In the July 2019 Office for Tax Simplification report on the reform of IHT, it was debated whether APR and business property relief (BPR) could be abolished both to simplify the tax system and to fund an overall reduction in the rate of IHT. However, the conclusion was that the abolition of APR and BPR would only fund a reduction in the overall rate of IHT from 40% to around 33.7%.
5. In the case of a wealth tax, I assume one of the challenges would be in regard to liquidity (asset rich/cash poor)? And another would be valuations?
We agree that one of the biggest issues with a wealth tax will be how it is funded where there is little liquidity.
As with the introduction of any new tax, the major hurdle will also be in its implementation.
From 2013, with the introduction of the Annual Tax on Enveloped Dwellings (ATED) and, from 2015, with the introduction of non-residents Capital Gains Tax (NRCGT), valuations of UK residential property have been required with increasing frequency and have not prevented these new taxes from being introduced.
Whilst formal valuations are always recommended in these cases, HMRC appear to accept that quite often best estimates/desktop valuations may be used, although the individual is then at a greater risk of enquiry. You would expect some level of pragmatism with the introduction of a wealth tax as well.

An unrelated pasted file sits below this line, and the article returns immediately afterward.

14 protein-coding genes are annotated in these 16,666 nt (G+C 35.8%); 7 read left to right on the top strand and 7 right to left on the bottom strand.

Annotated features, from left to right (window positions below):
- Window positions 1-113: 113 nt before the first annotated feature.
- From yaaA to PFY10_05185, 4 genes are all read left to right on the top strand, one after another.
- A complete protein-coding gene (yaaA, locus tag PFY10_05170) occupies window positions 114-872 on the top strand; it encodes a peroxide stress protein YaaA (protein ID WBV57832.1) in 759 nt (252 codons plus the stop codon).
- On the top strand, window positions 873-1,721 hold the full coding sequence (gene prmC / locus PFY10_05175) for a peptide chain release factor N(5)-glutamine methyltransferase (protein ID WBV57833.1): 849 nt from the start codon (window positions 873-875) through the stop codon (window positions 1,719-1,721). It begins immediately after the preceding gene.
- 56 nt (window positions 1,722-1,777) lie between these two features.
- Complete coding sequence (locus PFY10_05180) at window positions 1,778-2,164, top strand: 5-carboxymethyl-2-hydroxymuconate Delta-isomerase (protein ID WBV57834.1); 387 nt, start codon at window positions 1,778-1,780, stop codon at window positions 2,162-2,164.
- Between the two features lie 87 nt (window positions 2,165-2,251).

6. What about regular gifts out of surplus income?
The IHT exemption for normal gifts out of income requires detailed record keeping and there is quite often uncertainty about whether it is available.
The July 2019 Office for Tax Simplification report on the reform of inheritance tax made recommendations that this relief should be replaced with a higher general relief for personal gifts. Another suggested was that the need for such expenditure to be ‘regular’ should be removed and a limit introduced.
IHT as a whole is a key area that would benefit from reform, but the Chancellor may find it easier to scrap it entirely (and perhaps replace it with a system where CGT applies on death), than make tweaks to the already complex and unwieldy legislation.
7. What tax changes were implemented post WW2 when Government debt levels were very high?
Post-war Income Tax rates were very high and remained so for many years.
The eventual reduction in Income Tax rates was achieved through the introduction of VAT in 1973, in anticipation of Britain’s entry into the European Economic Community, and the widely unpopular Poll Tax in 1988.
Any increase in Income Tax would break the ‘triple tax lock’ the promise not to increase Income Tax, VAT or National Insurance (NIC) – but, in these times, it is suggested that all bets are now off. An increase to Income Tax and NIC rates would be the quickest way to raise revenue and there would be pressure to increase Income Tax rates for the wealthy, but a significant increase would be controversial politically.
Would you like to know more?
If you would like to discuss any of the above or have other queries about how you can make the right decisions for the future of your business and your income, please contact your usual Blick Rothenberg contact or one of the contacts to the right.
For our latest insights, sign up here to receive important Private Client updates delivered directly to your inbox.